Samantha smiled up at him. “I got everything you wanted except for the new album by The Jettisons,” she said. “That one hasn’t made it to Pomen yet.”

The bear shrugged his shoulders. “Oh well, maybe I can find it at our next destination. Thanks for getting the others for me.”

Sam put a hand on the load master’s arm. “You’re welcome, Durant.  I picked up more music and movies for the Rec room, linens, janitorial supplies, cargo tie-down supplies, computer software, spare parts for just about every system on board, stationary, books and magazines, and a whole lot more.”  She moved toward the lift as she continued to speak to him over her shoulder. “Its been tough trying to think of everything we might need, starting off with an empty ship to supply. It’s just like when we first started the business.”

“Yeah, I remember that.”

I’m sure we’ll think of more things after we get underway, but I think I got most of it. Every time I think I’m done shopping, I remember more we need.”

Durant watched her walk away with a smile.  Samantha had been instrumental at keeping up the spirits of the crew during their downtime, and while he might argue with her from time to time over the cargo manifests, he was glad to have her as a friend.

Samantha rode the lift up to the second level and stepped out into the corridor. She looked toward the left at a sound and saw a cabin doorway open just where the hallway curved around out of sight. She had not learned who had chosen which room yet, so wasn’t sure who was inside. Soft music issued from the open door, so she moved toward it with a smile.

“Hello?” she said when she reached the room. She put her head inside and it took her a moment to comprehend what she saw.  A black-light lamp was the sole source of illumination in the dark room, which gave all light-shaded objects an eerie phosphorescent glow. A small player on the desk issued the music that Sam recognized as Terran techno disco. Beads and crystals hung from the ceiling in a seemingly random pattern and there was the faint scent of jasmine incense burning somewhere.  She glanced at the bookcase where several printed paperback volumes had not yet been stacked neatly and she felt her face flush beneath her fur when she read some of the risqué titles.

The Border collie tilted her head to the side when a humming came from the lavatory, and a moment later, a white rabbit came out into the room. She wore a pair of cutoff blue jeans that barely covered her behind and a rainbow-colored, tank-top tee shirt. Her white fur glowed dramatically in the black light. She saw Samantha and grinned widely.

“Hullo!” she said merrily.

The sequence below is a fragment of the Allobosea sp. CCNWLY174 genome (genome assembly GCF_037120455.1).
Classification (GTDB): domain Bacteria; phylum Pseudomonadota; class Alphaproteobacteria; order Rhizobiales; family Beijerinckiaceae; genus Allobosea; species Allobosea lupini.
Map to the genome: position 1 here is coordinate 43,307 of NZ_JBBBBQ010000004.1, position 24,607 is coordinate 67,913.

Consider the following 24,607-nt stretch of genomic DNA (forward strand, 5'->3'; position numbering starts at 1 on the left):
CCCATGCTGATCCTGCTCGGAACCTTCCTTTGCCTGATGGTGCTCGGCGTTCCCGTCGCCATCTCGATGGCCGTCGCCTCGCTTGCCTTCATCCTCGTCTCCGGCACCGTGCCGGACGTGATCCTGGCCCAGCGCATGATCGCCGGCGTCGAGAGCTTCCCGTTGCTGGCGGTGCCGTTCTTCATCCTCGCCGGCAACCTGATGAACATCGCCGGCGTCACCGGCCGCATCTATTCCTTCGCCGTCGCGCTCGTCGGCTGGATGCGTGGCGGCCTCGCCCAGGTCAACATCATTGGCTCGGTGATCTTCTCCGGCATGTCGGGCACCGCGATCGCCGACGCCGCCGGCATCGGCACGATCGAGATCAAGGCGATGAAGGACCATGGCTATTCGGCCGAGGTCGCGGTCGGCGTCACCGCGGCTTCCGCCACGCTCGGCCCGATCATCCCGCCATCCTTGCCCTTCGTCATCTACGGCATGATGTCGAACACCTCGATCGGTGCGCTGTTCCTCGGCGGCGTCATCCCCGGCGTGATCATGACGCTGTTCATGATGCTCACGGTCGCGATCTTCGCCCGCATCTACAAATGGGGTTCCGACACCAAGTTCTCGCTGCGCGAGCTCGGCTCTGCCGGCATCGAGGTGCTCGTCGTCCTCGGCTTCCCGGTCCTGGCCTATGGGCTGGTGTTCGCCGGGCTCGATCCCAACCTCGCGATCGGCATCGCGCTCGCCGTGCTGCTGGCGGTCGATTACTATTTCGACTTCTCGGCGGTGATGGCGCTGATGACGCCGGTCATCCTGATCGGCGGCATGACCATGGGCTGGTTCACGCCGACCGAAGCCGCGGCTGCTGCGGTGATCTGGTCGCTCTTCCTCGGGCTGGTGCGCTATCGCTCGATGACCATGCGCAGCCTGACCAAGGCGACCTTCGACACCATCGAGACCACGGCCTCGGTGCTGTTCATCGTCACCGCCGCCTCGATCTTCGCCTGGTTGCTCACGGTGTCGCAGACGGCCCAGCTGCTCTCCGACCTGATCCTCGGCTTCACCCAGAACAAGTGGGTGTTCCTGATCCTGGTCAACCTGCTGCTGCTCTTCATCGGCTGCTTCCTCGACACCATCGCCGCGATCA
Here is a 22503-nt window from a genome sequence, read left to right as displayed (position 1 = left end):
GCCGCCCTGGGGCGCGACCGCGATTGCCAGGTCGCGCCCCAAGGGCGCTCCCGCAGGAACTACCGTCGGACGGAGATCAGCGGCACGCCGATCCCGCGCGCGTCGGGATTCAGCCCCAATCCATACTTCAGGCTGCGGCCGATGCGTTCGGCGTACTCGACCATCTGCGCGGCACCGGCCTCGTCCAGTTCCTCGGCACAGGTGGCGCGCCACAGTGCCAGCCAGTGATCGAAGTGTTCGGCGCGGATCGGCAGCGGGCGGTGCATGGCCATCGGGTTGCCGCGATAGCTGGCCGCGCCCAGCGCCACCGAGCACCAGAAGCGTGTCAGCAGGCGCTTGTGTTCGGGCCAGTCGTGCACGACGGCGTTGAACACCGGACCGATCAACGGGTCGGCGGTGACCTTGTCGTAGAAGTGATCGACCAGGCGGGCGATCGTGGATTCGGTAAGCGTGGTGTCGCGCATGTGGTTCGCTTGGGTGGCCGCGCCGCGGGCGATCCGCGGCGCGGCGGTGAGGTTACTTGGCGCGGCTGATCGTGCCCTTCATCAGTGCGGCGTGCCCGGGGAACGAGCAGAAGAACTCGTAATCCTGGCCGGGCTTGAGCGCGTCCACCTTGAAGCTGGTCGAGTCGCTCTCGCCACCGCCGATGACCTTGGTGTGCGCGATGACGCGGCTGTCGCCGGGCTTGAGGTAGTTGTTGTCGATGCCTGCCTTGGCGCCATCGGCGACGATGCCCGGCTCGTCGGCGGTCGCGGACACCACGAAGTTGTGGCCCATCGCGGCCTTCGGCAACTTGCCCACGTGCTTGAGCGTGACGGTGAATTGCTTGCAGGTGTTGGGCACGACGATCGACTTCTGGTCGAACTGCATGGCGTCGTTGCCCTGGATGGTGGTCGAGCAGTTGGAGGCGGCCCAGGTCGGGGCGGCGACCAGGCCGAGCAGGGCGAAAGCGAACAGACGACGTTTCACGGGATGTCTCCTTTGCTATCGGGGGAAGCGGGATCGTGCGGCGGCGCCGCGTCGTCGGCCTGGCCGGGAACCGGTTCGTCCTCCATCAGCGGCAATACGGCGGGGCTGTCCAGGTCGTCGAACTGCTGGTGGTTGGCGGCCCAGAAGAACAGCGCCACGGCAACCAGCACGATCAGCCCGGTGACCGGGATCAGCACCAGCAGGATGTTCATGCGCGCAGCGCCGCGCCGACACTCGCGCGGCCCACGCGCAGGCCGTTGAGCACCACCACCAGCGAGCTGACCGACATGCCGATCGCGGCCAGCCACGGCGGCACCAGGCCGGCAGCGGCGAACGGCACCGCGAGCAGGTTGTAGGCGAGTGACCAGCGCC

“Uh, hi,” Sam replied hesitantly. “Who are you?”

“My name’s Lorelei, but you can call me Lori.” The rabbit stopped in front of the canine and leaned forward until her nose almost touched Sam’s. “I’m your new cook!”

The Border collie leaned backward a little to put some personal distance between them. “Hello, Lori,” she said hesitantly. “I’m Samantha.”

Lorelei grabbed the collie in a tight embrace and did a couple of little excited hops. “Hi, Samantha!” she said cheerily. “Captain Sinclair told me there was another woman on board.”  Sam pushed at her gently, not quite sure of how to take the newcomer.

“Uh, Lori, please give me some room,” she said. “I don’t usually get so close to other girls.”

The rabbit released her and stepped back with a finger under her chin.  “Oh, I get it,” she said in a lilting tone with a grin. “Don’t be alarmed, sweetie. I just like to hug my friends. It makes us more like a family, which is what an interstellar crew is supposed to be like, right?”

Samantha managed a small grin of her own. “Uh, supposedly,” she admitted.  “Have you met any of the others?” she asked.

Lori sat down on her bed and drew her legs up beneath her. “Lessee,” she replied in a faraway tone, “Pockets and Tanis helped me bring my things on board, and I also met a cute little doggy with light blue eyes. I think he said his name was Max, but he was kinda shy.”  She looked up at Sam and asked, “Is he old enough to mate?  He looks nice, but he seemed frightened when I flirted with him.”

Sam swallowed back her thoughts and answered tightly, “No, he’s not old enough. Better leave him alone... he’s the captain’s nephew and he’s under age.”

Lorelei shrugged her shoulders. “Oh well, I understand there’s plenty of other males on this crew.”  She narrowed her eyes mischievously at the collie and added, “The captain’s got a nice tail. I wonder how long it will take me to get together with him.”

Samantha sputtered and looked at the bold newcomer in disbelief, her tail standing up behind her.  “You can forget that little idea! You don’t have a chance!” she said angrily.

Lorelei shrugged again. “S’okay,” she said with a smile. She didn’t seem to even register the collie’s tone of voice. “Want me to see if I can arrange for you to occupy his bed?  I know a lot of tricks that would get even someone like you under the sheets with him.”

Samantha coughed into her fist and really, really tried to contain herself.  “Someone like me?  Listen, Lorelei... you are getting on my bad side and we’ve just met. You know nothing about this crew, so don’t come in here with ideas on what you think should or shouldn’t happen!”

Lori looked at her quizzically and held up her hands.  “Okay, okay, Samantha,” she said. “I’m sorry I assumed too much.  You and the captain have similar facial fur markings.  Are you related?”

The collie couldn’t believe her ears.  “No,” she said through clenched teeth, “we are not related. It’s only coincidence that he has a similar facial pattern and I would never get into bed with a relative anyway...”  She suddenly clamped her lips shut. Shed said too much and knew it when she saw Lori’s expression of delight.

“Ahh... now I understand,” the rabbit said slyly.  “Sammy’s sleeping with the boss!”  She put a finger to her lips and winked at the collie. “You can trust me to keep it a secret from the rest of the crew.”